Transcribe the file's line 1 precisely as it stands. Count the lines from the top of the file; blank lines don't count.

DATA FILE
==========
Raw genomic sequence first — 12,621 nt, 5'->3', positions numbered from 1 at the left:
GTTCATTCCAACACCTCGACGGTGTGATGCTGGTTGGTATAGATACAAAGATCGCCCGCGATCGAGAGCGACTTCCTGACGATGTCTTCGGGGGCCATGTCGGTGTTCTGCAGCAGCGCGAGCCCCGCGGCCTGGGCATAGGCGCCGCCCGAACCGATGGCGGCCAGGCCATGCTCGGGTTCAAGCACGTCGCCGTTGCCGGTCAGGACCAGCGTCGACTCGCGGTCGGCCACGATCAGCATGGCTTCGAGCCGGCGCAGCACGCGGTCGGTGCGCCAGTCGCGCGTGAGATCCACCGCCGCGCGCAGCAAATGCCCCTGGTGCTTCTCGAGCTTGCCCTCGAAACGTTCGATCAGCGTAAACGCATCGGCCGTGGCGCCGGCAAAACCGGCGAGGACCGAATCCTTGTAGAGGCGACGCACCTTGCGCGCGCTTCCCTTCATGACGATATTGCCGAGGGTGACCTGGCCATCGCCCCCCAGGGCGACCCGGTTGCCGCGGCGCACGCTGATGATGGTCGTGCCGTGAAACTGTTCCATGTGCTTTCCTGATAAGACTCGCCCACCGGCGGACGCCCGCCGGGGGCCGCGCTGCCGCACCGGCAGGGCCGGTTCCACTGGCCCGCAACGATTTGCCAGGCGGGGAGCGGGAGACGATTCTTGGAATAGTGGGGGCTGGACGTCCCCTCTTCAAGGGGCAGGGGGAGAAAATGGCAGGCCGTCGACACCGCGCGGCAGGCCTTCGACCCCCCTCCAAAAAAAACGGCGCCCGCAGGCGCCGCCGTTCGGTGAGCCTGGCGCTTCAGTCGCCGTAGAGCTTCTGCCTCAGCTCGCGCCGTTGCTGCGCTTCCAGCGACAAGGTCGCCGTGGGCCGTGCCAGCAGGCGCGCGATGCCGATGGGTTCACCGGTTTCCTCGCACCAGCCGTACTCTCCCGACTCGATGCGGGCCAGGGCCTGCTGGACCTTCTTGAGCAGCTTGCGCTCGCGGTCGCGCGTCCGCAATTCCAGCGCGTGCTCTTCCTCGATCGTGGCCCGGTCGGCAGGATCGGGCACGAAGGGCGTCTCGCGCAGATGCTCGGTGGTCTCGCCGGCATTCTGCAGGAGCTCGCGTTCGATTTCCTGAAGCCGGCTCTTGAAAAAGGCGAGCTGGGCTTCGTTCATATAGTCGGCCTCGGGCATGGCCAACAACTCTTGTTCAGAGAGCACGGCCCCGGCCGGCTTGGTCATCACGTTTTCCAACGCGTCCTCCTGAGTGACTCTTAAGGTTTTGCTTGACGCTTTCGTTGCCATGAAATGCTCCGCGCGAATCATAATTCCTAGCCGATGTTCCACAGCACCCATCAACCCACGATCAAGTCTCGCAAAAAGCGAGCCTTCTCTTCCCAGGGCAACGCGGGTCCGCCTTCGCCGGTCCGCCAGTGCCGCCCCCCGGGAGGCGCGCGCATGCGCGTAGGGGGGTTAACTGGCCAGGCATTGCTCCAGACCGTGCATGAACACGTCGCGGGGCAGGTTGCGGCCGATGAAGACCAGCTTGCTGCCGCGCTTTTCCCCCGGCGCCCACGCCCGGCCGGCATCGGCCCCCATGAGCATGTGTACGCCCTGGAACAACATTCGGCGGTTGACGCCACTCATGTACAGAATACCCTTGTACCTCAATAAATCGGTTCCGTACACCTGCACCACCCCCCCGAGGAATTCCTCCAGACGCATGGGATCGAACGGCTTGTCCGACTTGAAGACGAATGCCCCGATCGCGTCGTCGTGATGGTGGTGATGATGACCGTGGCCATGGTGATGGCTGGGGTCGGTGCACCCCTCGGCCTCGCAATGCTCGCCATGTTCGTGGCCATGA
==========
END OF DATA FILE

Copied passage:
Raw genomic sequence first — 12,621 nt, 5'->3', positions numbered from 1 at the left: